By Jill Colvin
MIDTOWN SOUTH — A massive new food emporium is giving Midtown lunchers a block's worth of options under one roof.
The new "Café R" International Food Court, which made its grand debut Monday, offers Herald Square workers and Penn Station commuters everything from traditional sandwiches and made-to-order salads to Korean BBQ, dumplings and West Indian cuisine.
"Every lunch, every meal, you can try a different thing," said manager Keith Jon, 46, of his concept, which spans 10,000 square-feet between Sixth and Seventh avenues, all the way from West 31st Street to West 32nd Street, with entrances on either side.
"Everything has to be big these days. Mom and pops don't survive anymore," he said of his business plan, adding that he hopes the new eatery, which also delivers and will remain open 24-hours-a-day beginning next week, will be a hit
And so far, so good. "Oh my goodness! We were busy!" said Donald Correa, 31, who works as a griller at the burger counter, after the first day lunch rush.
The burger counter is one of 24 different stations that line the space, and serves up options including the $6.95 classic patty-and-bun and the "Korean Bul-Go-Gi" served with grilled pineapple, green onions and garlic mayo for two dollars more.
Other offerings at Café R include a sushi spot, Teriyaki and dumpling counters and a noodle bar with 13 varieties of noodle dishes as well as a build-your-own U-don option.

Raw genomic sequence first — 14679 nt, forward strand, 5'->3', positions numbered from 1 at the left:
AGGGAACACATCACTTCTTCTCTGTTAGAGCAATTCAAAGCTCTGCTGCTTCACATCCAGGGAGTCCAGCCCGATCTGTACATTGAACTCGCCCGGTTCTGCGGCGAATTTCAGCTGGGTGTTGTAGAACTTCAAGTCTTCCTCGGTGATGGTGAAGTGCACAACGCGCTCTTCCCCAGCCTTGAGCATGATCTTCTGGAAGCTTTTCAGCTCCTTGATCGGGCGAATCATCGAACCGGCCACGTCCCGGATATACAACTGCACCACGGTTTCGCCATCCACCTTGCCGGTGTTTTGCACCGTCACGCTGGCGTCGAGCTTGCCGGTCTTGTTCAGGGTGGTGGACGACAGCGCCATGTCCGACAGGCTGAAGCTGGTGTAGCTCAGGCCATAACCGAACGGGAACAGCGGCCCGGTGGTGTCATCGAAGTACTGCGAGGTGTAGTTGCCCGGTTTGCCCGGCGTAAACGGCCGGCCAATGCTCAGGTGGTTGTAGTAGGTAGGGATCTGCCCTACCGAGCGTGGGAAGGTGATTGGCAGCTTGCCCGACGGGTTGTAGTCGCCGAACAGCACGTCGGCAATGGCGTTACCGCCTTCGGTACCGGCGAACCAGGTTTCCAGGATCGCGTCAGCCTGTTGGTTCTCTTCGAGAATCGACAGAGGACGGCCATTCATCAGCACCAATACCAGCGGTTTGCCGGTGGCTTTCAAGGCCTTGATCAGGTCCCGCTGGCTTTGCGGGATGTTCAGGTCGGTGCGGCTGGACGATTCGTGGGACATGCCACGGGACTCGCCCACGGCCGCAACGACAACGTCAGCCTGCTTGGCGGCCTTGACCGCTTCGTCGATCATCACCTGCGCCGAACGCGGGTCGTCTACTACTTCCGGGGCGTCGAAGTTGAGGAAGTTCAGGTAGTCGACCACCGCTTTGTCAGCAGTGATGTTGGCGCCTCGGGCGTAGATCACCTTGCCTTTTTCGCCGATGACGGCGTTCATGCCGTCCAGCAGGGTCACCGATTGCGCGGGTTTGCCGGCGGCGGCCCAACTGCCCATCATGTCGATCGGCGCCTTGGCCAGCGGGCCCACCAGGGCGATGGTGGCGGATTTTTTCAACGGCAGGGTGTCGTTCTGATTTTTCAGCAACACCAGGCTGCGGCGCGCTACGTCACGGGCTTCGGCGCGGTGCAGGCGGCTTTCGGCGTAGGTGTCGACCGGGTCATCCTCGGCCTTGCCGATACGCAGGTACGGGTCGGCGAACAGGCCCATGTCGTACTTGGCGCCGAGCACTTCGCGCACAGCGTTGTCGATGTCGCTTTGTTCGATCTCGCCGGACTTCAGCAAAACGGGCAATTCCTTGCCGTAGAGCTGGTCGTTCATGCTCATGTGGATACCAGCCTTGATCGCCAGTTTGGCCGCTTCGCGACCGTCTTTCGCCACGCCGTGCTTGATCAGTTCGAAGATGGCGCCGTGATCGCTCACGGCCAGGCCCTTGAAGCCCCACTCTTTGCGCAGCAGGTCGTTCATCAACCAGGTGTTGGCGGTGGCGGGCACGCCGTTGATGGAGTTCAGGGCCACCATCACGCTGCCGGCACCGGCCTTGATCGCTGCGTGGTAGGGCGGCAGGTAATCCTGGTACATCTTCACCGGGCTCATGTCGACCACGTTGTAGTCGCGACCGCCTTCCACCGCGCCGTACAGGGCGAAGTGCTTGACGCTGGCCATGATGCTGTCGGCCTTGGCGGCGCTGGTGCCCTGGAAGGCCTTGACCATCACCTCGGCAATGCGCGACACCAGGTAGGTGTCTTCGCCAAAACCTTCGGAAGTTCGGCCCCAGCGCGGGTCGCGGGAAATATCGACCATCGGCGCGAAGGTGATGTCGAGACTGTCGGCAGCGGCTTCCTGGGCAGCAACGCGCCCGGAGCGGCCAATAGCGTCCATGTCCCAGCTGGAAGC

A "Crab Shack" serves fresh seafood including lobster, shrimp and crabs' legs, while "The Liberty House" serves numerous takes on the Philly Cheese Steak, which starts at $4.75 for a small.
Other varieties include the "Buffalo Cheese Steak" and a Caribbean version served with jalapenos, olives, grilled onions and peppers. There are also nine different takes on the baked potato to complete the meal.
"That's really a lot of options," said Margaret Watkins, 27, who works nearby at the Hotel Eventi, and gave the new eatery high marks.
"It's huge!" agreed her co-worker, Carmen Li, 20, who noted that, despite its size, the eatery can be difficult to find.
Jon had originally planned to open "Café R" last year, but suffered from months of "extreme" delays, he said. Nonetheless, the bad economy proved to be a blessing. With so many restaurants shutting their doors, he said he had his choice of talented cooks, many of whom had once worked as fine dining chefs.
Brooklyn's James Long, 45, who works in the building next door and stopped by for a late lunch, said he'd been waiting in anticipation for Café R to open and had already heard stellar reviews from his co-workers who have long missed the old food court at the Manhattan Mall that was closed when J.C. Penny moved in.
"It looks great," he said before leaving to dig into his West Indian feast.